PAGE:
Government must prioritise on conserving water

Our river systems are suffering badly from water scarcity and non-point source pollution

By Dipankar Saha
Published: Friday 24 May 2019
Government must prioritise on conserving water. Photo: Getty Images

Water and life are connected to each other and we cannot separate one from the other. It constitutes for more than 80 per cent of an organism and is, therefore, the limiting factor for life. Water moves in a cycle: Mountain to river, river to ocean, ocean to rain, rain to mountain and so on. Water is a natural resource and is available in ocean, rivers, ponds, lakes, icecaps, wetlands etc.

The holding capacity of water depends on soil texture and rate of percolation. Some amount of water also gets locked beneath the Earth's surface, and its recharge depends on the availability of surface water, soil texture and land use among others.

The usage of water should primarily be based on the priority of its requirements; however, it has never been rational. As a result, 91 per cent of river water gets diverted for irrigation, leaving aside all other priority uses.

Had rivers been determined as the prime source of drinking water, the action plans would have been different. As drinking water was never a priority, we kept polluting them indiscriminately. Now, piped water supply has been provided to households, but without a formal training on the rational usage of water.

Excess use or discharge from all users is adding unnecessary load to our sewage treatment plants (STPs) and increasing the treatment cost. Untrained operators are also deterring the successful operation of STPs.

We need to understand that the holding capacity of any natural resources is limited and cannot be increased by any technology nor can it be added from any other planet. Moreover, the natural replenishment rate is also very slow and it cannot be increased by any technology. Thus, we can at the best plan for rational exploitation that is matching with our optimum requirement for use.

The wastewater generated in the form of sewage, effluent etc. are also considered as displaced resources. Therefore, it needs to be converted into water resources (by various treatment processes), so that they can be used as first-order resources to cut, reduce and prevent further exploitation.

Thus, the foremost task at hand for the new government is creation of a map showcasing availability of water from various resources like surface, pond, lake, reservoir, groundwater at each and every village.

They also need to educate people about extraction for various uses. The map should become the deciding factor for further development. Quantum of water availability should also be monitored on a regular basis and the map must be updated accordingly.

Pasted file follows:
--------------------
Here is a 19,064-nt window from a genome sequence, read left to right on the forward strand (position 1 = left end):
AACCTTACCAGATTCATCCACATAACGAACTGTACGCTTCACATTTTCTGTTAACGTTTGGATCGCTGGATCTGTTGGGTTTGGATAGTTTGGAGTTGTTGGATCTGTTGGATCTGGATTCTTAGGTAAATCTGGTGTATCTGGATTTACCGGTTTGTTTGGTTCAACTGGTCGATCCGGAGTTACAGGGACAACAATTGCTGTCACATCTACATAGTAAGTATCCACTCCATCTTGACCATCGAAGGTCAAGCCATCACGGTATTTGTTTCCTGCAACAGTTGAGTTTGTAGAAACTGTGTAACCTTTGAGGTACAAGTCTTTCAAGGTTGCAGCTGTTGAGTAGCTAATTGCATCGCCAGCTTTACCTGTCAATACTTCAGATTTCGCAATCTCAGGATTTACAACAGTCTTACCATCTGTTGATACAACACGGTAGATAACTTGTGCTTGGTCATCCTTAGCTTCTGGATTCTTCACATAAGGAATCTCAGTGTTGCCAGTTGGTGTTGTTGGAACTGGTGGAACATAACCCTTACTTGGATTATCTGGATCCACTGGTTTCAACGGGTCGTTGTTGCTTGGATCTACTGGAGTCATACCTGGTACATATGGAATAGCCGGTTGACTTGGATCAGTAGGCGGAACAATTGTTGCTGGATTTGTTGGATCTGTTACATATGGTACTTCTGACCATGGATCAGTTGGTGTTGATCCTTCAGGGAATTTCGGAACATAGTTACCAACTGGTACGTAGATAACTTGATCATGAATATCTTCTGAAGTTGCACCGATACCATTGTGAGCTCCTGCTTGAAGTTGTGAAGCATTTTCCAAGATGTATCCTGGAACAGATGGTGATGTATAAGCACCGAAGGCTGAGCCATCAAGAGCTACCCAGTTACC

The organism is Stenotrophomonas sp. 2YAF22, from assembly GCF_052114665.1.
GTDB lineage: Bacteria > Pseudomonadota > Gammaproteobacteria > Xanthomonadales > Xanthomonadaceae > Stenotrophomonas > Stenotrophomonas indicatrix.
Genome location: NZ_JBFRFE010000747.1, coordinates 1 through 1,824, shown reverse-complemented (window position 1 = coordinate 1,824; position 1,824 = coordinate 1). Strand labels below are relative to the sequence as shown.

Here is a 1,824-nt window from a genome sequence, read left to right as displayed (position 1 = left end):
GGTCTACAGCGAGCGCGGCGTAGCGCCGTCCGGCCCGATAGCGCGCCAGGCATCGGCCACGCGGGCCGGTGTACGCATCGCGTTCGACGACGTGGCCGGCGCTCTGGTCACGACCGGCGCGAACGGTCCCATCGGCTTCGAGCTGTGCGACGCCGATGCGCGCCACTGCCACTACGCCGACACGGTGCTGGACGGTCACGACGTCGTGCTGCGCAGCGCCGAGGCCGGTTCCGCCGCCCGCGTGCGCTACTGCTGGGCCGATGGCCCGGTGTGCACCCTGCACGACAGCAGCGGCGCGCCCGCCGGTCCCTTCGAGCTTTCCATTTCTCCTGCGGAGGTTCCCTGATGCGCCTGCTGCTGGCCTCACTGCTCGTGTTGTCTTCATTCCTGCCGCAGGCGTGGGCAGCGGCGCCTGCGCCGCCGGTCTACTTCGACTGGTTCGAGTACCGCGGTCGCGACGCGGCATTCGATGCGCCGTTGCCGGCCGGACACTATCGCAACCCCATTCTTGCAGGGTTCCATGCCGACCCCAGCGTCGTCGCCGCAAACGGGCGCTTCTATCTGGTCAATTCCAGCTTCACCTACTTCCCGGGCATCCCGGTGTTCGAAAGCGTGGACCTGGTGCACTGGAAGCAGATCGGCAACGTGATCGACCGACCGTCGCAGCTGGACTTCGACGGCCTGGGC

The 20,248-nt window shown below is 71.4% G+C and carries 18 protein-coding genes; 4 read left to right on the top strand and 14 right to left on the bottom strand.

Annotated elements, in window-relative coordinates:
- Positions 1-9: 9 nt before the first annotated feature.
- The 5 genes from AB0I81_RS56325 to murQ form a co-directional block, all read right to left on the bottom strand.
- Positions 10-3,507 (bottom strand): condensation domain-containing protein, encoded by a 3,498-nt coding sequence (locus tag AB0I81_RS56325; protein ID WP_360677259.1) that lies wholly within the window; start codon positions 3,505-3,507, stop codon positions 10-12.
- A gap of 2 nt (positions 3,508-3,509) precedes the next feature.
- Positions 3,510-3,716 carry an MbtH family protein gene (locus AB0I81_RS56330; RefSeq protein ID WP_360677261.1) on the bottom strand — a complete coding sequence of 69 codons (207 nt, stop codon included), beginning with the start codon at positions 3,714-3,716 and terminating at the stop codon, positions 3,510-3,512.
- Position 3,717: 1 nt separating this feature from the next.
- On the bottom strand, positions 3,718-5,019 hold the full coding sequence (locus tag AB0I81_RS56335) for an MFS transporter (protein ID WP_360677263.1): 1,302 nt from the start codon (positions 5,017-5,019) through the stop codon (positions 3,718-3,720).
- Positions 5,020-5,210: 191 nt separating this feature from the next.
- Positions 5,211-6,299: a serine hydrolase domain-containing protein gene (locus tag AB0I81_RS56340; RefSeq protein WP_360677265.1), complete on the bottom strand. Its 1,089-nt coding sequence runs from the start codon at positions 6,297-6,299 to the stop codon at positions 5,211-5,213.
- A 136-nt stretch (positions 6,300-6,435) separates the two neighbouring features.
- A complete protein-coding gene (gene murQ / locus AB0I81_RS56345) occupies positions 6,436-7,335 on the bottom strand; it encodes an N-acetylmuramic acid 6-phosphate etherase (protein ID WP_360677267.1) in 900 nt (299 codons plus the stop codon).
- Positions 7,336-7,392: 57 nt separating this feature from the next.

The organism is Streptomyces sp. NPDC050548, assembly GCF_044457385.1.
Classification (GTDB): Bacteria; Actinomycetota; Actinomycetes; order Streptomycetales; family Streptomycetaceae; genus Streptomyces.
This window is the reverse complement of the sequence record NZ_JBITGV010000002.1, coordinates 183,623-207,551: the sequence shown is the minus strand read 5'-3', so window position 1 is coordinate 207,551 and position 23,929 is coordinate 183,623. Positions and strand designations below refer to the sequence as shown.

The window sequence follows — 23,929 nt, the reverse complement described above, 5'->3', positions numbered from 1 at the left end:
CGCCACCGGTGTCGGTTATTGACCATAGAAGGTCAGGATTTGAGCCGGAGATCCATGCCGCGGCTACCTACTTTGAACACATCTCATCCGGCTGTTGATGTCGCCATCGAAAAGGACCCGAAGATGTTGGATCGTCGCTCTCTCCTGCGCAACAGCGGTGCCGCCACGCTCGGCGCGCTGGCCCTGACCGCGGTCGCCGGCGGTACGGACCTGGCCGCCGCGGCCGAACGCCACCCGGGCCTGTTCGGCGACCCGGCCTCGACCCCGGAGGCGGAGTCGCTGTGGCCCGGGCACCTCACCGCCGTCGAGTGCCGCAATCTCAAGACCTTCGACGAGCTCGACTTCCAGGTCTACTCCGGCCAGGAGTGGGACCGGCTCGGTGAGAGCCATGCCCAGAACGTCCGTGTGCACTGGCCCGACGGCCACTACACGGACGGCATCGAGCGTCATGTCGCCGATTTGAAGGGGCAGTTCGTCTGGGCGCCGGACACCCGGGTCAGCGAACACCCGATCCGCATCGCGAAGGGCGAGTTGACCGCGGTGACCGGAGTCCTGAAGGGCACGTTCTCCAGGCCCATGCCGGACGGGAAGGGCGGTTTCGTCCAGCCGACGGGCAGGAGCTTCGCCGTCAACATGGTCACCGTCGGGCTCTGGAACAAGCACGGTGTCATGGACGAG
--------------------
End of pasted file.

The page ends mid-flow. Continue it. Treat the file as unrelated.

Our river systems are suffering badly from water scarcity and non-point source pollution. There is also uneven distribution of water for various uses including drinking. The new government should first decide on the rational distribution of irrigation water and diversion of excess water back into the river. But, the main focus should be on conserving water from agricultural use.

For extraction of water, an estimation of minimum flow requirement of all stretches and water availability at each stretch should become the deciding factor.

It is said 75 per cent of our water bodies are polluted. We have altered many lakes, ponds for urbanisation, industrialisation or change in land use pattern, etc and have also exploited our groundwater resources at a faster rate than anticipated.

All water bodies are connected and complimentary to each other. Flowing rivers are the recharging sources for lake, pond, well water, and even ground water. The natural flow of river purifies water and recharging further cleans it as it passes through the sand column of soil.

To maintain the natural flow of rivers, the need is to calculate the minimum water requirement of rivers —from stretch to stretch, terrain to terrain and gradient to gradient. The flow should be such that each river must fulfil the first criteria of self-cleansing capacity. Once it is maintained, the river bed would remain clean and scope of recharging capacity would definitely increase.

By not maintaining with minimum flow of rivers, siltation increases, water holding capacity decreases and the areas become vulnerable and prone to floods.

Therefore, planning for urbanisation or any growth should be decided based on the availability of water and its allocation should be determined based on the priority, including for agriculture. It should not be like the current practice of constructing a dam to divert the water, leaving the river to dry. Drying the river stretch disrupts continuity of river and leads to loss of biodiversity and the ecosystem. We need to remember that maintaining a strong ecology is key to a strong economy.

All treated water should be utilised for irrigation, fish culture, horticulture, gardening, water sprinkling and no fresh water should be permitted for these activities. The government should also introduce a basin concept for protection and conservation of water.

No treated or untreated water should be allowed to discharge into any river; there should be no indiscriminate withdrawal of water from any source except from water harvesting.

Other measures which the new government should immediately adopt include identification of non-point sources, restricting abstraction of water for the purpose of cultivating the river bed, total ban on sand mining, undertake dredging of river beds to increase water holding capacity, and monitor groundwater recharging at regular intervals.

Any natural resource management is meant for all; therefore all should be educated and taken on board. 

(The author is former additional director at Central Pollution Control Board (CPCB).

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